David McBride and the Afghan files trial

Oct 11, 2023
Silhouettes of people

Afghan war crimes whistleblower David McBride is facing a secret trial on November 13 that could result in him serving a life sentence for leaking classified information that formed the basis of ‘The Afghan Files’, a 2017 ABC exposé revealing allegations of misconduct by Australian special forces in Afghanistan.

Although the allegations were substantiated by the Brereton Inquiry, which found “credible information” of war crimes committed in Afghanistan by Australian SAS personnel, in a startling similarity to the Assange case, only the whistleblower is being prosecuted while those who committed war crimes go unpunished.

David McBride finds himself charged with theft of government property. Under the National Security Act, one of a slew of draconian laws that came in after 911, the government can close the court and present secret evidence that only the judge is permitted to see, and whose contents neither the defendant nor their legal representatives are permitted to know.

During his tours to Afghanistan as a legal officer in 2011 and 2013, David McBride became increasingly concerned that the war was being dictated by politics rather than the best interests of Australia and Australian soldiers.

The rules of law and war were not being followed and were being breached with impunity because of the indifference of higher command. While some soldiers were committing war crimes, others were being wrongly prosecuted to cover up for the higher-ups. There was something terribly wrong with Defence: they weren’t defending the country anymore, they were simply defending the government, putting out whatever good news stories the government wanted, says McBride:

“You can’t win wars if you just keep saying: ‘We’re beating the enemy, even if we’re not. ‘This is good’, even if it’s not. ‘We’re going to give a medal to this guy because he’s a brave hero’, even if he’s not.”

McBride’s own ‘through-the-looking-glass’ experience came when he was involved in a case where it seemed the military were trying to put decent soldiers in gaol to protect bad soldiers. The only reason they did this, he reasoned, was because the really bad soldiers were famous people and if they went down, politicians could go down with them, so they needed scapegoats. It was all PR.

“And that sickened me,’ said McBride. “To see good soldiers sacrificed in order to protect bad soldiers so as to protect the minister’s popularity.”

“We’ve learned from the United States, where everything is just a PR exercise. If we go on like this we’re going into another war, another unjust, unjustified, unwinnable war, where more Australian soldiers are going to die, and that is wrong. You don’t do that. You don’t sacrifice the lives of Australians; you don’t send them to places where they can’t win for political goals. So I’m not fighting about the last war, I’m also worried about the next.”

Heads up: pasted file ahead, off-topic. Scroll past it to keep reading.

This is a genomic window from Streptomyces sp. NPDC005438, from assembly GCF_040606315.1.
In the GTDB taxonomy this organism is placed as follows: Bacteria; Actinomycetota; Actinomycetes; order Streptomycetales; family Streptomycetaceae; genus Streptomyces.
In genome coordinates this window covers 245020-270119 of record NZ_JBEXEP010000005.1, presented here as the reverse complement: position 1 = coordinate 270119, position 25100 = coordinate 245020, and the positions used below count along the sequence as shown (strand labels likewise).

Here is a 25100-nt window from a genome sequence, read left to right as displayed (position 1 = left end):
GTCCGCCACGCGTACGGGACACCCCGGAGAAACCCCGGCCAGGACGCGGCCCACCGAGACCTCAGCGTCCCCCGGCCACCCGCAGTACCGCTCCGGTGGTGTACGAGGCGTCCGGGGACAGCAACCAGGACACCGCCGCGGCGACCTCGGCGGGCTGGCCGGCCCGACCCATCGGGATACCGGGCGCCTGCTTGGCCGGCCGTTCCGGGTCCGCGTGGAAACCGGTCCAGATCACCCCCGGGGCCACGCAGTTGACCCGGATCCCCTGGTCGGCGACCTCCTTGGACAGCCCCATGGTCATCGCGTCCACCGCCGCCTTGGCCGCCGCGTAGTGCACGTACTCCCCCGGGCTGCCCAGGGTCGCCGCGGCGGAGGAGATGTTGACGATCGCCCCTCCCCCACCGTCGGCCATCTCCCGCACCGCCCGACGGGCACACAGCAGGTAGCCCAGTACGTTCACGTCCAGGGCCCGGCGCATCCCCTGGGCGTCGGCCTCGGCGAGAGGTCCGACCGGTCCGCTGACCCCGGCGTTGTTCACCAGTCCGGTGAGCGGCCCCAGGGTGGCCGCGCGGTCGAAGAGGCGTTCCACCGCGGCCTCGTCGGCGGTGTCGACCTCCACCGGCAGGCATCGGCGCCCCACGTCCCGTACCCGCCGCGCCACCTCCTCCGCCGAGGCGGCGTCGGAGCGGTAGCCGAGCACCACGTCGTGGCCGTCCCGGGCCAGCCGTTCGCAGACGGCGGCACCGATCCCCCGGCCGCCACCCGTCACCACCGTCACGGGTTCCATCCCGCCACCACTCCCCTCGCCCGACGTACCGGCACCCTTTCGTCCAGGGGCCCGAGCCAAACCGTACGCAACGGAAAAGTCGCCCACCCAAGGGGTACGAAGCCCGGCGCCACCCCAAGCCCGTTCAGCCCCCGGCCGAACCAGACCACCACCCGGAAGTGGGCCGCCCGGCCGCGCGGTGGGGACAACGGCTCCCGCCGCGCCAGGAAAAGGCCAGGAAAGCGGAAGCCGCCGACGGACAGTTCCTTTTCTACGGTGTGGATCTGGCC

Afghanistan was Australia’s longest war, yet another in the seemingly-endless procession of US-led wars like Iraq, Vietnam, and Korea – unjust, unjustifiable unwinnable wars –where our soldiers were not defending Australia, but were thousands of kilometres off-shore, acting as auxiliaries for the US. Australia was the Lackey Country, which fought wars for the US, and not for us, the Australian people; and this truth was kept hidden behind secrecy laws and PR about questionable heroism in a pointless war.

“We were just making stuff up,” says McBride.

“We were making heroes that weren’t heroes. We were making villains that weren’t villains. We were pretending to win a war when we were losing the war. We were lying to the public at the drop of a hat. That bothered me.”

In 2013, McBride made internal complaints about certain SAS soldiers, though he expected it would go nowhere because effectively he was complaining to the very people who had committed the cover ups. As expected, the internal complaint failed, but it took eight months in which McBride busied himself, gathering documents marked secret that he would give to the ABC.

“Everything in the Afghan War was marked secret, whether it was, or it wasn’t,” says McBride. “Not much of it is truly secret in the sense that it would affect Australia’s national security. Most of it would detail crimes and cover ups and that is not classified information in the true sense of the word. Under the definition of classified information, you cannot use it. It’s illegal to use classifications to stamp something secret when actually you know it’s a crime and you just want to keep it in the archives forever. That is an offence, but of course the people that decide whether it’s an offence or not are the same people that are abusing the system to cover it up.”

Whether the documents McBride is being prosecuted for leaking are genuinely about national security, or are simply hiding war crimes and cover-ups, is something that will be argued in the coming month at David McBride’s trial. What will emerge is unclear. Defence has the power to close the court down: under the National Security Act, the government can clear the court and present evidence to the judge that no one – not even the accused or their lawyers! – can see.

If you live in Lismore, you can hear David McBride speak about this at Star Theatre, Lismore, 6:30pm on October 12. He will be supported by the globe-wandering John Shipton, back from France, Switzerland and Brazil, to speak about the world-wide campaign of support Julian Assange’s family have been building as Assange’s extradition to the US draws near.

John Shipton and David McBride, Star Court Theatre, Lismore, 6:30pm, Thursday October 12.

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